Comparing the USU and Key/BYU election prediction polls

Both polls agree that Republicans will sweep Utah’s statewide races decisively.

We saw something unusual this week: Two well-designed polls, conducted independently (not by campaigns), in the field at the same time. Damon Cann published the USU pre-election poll last Wednesday, and Quin Monson published the Key Research/BYU election prediction poll yesterday.

Both polls covered the major statewide races. My first instinct was to compare the results. For those with the same instincts, I thought I’d put up the comparison here. Both polls agree that Republicans will sweep Utah’s statewide races decisively.

Both polls drew their sample from the state’s list of registered voters. Both were in the field at the same time. USU was in the field October 8-13, while Key Research was in the field October 9-13. USU sampled 206 voters. Key Research sampled 500. These sample sizes produce margins of error of 7.6% (USU) and 4.4% (Key/BYU). Here’s the predictions in a single table:

President Romney by 53% Romney by 51%
US Senate Hatch by 44% Hatch by 39%
Governor Herbert by 59% Herbert by 46%

The 2 percentage point difference in the president race is negligible and well within the margin of error. The same of true of the 5 point difference in the US Senate race.

The 13 point difference in the gubernatorial race is large and outside the margin of error, although both polls predict a disappointing day for Peter Cooke. Of course, if you read Quin’s analysis, you’ll see that he makes some assumptions about undecided voters to predict that the actual result of the Herbert-Cooke showdown will come closer to a 53% margin, which comes closer to the USU prediction.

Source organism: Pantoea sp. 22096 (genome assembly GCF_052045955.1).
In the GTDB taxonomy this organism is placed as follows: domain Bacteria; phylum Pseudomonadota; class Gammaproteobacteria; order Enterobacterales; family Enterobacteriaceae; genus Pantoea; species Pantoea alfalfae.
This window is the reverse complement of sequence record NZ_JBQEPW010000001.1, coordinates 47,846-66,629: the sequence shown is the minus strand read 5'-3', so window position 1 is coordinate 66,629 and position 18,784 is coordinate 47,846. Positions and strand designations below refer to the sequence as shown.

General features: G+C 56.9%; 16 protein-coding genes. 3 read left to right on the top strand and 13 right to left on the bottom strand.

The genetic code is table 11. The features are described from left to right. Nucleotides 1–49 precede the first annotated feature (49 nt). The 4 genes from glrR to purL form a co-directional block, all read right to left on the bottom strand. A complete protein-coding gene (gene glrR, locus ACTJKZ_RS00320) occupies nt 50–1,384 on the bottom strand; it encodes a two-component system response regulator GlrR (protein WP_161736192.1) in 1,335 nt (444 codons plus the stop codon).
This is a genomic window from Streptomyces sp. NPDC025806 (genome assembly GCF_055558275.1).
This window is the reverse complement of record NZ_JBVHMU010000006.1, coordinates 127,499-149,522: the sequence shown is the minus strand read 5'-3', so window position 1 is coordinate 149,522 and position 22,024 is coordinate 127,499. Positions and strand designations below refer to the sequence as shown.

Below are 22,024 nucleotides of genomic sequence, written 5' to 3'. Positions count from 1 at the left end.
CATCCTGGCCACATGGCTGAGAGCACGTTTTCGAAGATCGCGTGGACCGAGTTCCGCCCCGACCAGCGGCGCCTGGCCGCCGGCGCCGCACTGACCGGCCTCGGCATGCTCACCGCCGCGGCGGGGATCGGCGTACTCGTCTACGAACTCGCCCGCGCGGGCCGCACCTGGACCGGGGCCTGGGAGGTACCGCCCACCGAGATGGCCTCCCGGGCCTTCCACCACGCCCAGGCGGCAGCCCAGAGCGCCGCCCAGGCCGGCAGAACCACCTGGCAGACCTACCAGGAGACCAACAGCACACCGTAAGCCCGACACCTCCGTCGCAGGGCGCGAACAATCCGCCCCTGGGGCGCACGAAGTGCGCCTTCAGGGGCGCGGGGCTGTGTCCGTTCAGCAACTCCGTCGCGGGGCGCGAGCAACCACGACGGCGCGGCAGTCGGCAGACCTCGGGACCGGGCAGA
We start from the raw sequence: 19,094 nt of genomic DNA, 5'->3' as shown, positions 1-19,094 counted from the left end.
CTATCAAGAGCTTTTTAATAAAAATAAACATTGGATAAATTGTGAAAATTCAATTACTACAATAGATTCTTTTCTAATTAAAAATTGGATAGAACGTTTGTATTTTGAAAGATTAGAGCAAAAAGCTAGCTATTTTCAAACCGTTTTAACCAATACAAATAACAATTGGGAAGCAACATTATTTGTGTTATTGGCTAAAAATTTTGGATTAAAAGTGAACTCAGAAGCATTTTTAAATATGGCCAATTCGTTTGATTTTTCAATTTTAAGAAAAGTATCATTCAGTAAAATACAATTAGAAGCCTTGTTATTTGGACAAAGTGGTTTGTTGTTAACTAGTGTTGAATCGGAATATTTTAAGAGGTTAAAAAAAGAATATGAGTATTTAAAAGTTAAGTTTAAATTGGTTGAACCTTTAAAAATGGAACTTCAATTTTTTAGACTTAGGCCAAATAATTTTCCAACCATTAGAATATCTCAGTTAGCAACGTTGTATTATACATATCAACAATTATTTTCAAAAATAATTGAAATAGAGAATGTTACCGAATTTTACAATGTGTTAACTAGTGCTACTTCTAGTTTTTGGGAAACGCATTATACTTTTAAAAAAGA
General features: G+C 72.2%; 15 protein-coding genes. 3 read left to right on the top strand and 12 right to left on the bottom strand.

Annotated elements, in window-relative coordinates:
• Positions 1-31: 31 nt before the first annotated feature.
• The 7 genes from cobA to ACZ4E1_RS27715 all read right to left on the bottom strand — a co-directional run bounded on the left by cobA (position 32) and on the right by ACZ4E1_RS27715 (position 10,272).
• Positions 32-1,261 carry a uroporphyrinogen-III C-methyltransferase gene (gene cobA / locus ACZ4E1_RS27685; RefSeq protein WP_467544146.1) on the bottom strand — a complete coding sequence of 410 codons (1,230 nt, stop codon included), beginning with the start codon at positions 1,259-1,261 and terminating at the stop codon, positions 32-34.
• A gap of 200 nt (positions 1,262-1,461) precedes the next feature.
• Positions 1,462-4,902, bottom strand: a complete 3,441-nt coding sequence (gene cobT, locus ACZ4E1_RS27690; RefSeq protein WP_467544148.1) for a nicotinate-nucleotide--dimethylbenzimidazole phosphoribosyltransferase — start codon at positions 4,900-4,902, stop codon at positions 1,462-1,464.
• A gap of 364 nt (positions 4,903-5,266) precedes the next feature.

Wrapping up: Both polls generally agree. Assuming they correctly predict the actual results on election day, their agreement validates the polling methods so widely used by political scientists.

The USU poll included only statewide races, so we don’t have a comparison point for the Key/BYU poll’s predictions about the various US House races. Still, the agreement between the polls on the statewide races strengthens the credibility of the Key/BYU poll’s predictions within the House districts.

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About Adam Brown

Adam Brown is an associate professor of political science at Brigham Young University and a research fellow with the Center for the Study of Elections and Democracy. You can learn more about him at his website.
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